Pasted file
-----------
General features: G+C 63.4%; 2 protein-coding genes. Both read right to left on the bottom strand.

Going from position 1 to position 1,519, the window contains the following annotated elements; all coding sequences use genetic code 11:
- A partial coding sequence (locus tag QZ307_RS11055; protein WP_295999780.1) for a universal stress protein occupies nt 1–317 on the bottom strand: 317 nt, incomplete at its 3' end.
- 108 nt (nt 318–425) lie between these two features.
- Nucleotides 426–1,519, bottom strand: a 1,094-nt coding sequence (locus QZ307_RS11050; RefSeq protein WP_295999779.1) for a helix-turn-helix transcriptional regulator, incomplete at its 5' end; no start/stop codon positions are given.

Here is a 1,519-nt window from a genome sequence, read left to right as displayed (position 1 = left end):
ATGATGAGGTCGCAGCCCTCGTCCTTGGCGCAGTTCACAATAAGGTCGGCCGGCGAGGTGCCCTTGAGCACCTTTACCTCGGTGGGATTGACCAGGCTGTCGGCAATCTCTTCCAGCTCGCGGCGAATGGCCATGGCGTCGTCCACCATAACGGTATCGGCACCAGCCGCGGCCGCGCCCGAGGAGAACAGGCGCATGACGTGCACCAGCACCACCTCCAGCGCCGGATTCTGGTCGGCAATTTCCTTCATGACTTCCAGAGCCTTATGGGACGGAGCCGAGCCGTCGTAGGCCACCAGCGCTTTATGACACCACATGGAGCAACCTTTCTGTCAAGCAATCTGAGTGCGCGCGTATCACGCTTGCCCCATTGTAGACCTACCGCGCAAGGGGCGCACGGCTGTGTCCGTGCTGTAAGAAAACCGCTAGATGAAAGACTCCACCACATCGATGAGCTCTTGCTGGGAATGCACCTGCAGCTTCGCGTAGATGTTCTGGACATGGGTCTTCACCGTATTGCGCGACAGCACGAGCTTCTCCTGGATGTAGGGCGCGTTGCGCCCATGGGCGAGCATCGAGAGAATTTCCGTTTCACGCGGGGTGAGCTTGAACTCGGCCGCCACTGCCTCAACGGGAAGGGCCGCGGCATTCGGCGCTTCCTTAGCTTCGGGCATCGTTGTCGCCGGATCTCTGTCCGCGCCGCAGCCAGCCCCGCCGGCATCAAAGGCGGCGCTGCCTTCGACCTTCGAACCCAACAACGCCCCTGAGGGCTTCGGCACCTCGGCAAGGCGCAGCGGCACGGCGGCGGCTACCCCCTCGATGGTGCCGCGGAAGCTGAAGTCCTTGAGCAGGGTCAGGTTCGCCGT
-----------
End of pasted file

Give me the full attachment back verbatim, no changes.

General features: G+C 63.4%; 2 protein-coding genes. Both read right to left on the bottom strand.

Going from position 1 to position 1,519, the window contains the following annotated elements; all coding sequences use genetic code 11:
- A partial coding sequence (locus tag QZ307_RS11055; protein WP_295999780.1) for a universal stress protein occupies nt 1–317 on the bottom strand: 317 nt, incomplete at its 3' end.
- 108 nt (nt 318–425) lie between these two features.
- Nucleotides 426–1,519, bottom strand: a 1,094-nt coding sequence (locus QZ307_RS11050; RefSeq protein WP_295999779.1) for a helix-turn-helix transcriptional regulator, incomplete at its 5' end; no start/stop codon positions are given.

Here is a 1,519-nt window from a genome sequence, read left to right as displayed (position 1 = left end):
ATGATGAGGTCGCAGCCCTCGTCCTTGGCGCAGTTCACAATAAGGTCGGCCGGCGAGGTGCCCTTGAGCACCTTTACCTCGGTGGGATTGACCAGGCTGTCGGCAATCTCTTCCAGCTCGCGGCGAATGGCCATGGCGTCGTCCACCATAACGGTATCGGCACCAGCCGCGGCCGCGCCCGAGGAGAACAGGCGCATGACGTGCACCAGCACCACCTCCAGCGCCGGATTCTGGTCGGCAATTTCCTTCATGACTTCCAGAGCCTTATGGGACGGAGCCGAGCCGTCGTAGGCCACCAGCGCTTTATGACACCACATGGAGCAACCTTTCTGTCAAGCAATCTGAGTGCGCGCGTATCACGCTTGCCCCATTGTAGACCTACCGCGCAAGGGGCGCACGGCTGTGTCCGTGCTGTAAGAAAACCGCTAGATGAAAGACTCCACCACATCGATGAGCTCTTGCTGGGAATGCACCTGCAGCTTCGCGTAGATGTTCTGGACATGGGTCTTCACCGTATTGCGCGACAGCACGAGCTTCTCCTGGATGTAGGGCGCGTTGCGCCCATGGGCGAGCATCGAGAGAATTTCCGTTTCACGCGGGGTGAGCTTGAACTCGGCCGCCACTGCCTCAACGGGAAGGGCCGCGGCATTCGGCGCTTCCTTAGCTTCGGGCATCGTTGTCGCCGGATCTCTGTCCGCGCCGCAGCCAGCCCCGCCGGCATCAAAGGCGGCGCTGCCTTCGACCTTCGAACCCAACAACGCCCCTGAGGGCTTCGGCACCTCGGCAAGGCGCAGCGGCACGGCGGCGGCTACCCCCTCGATGGTGCCGCGGAAGCTGAAGTCCTTGAGCAGGGTCAGGTTCGCCGT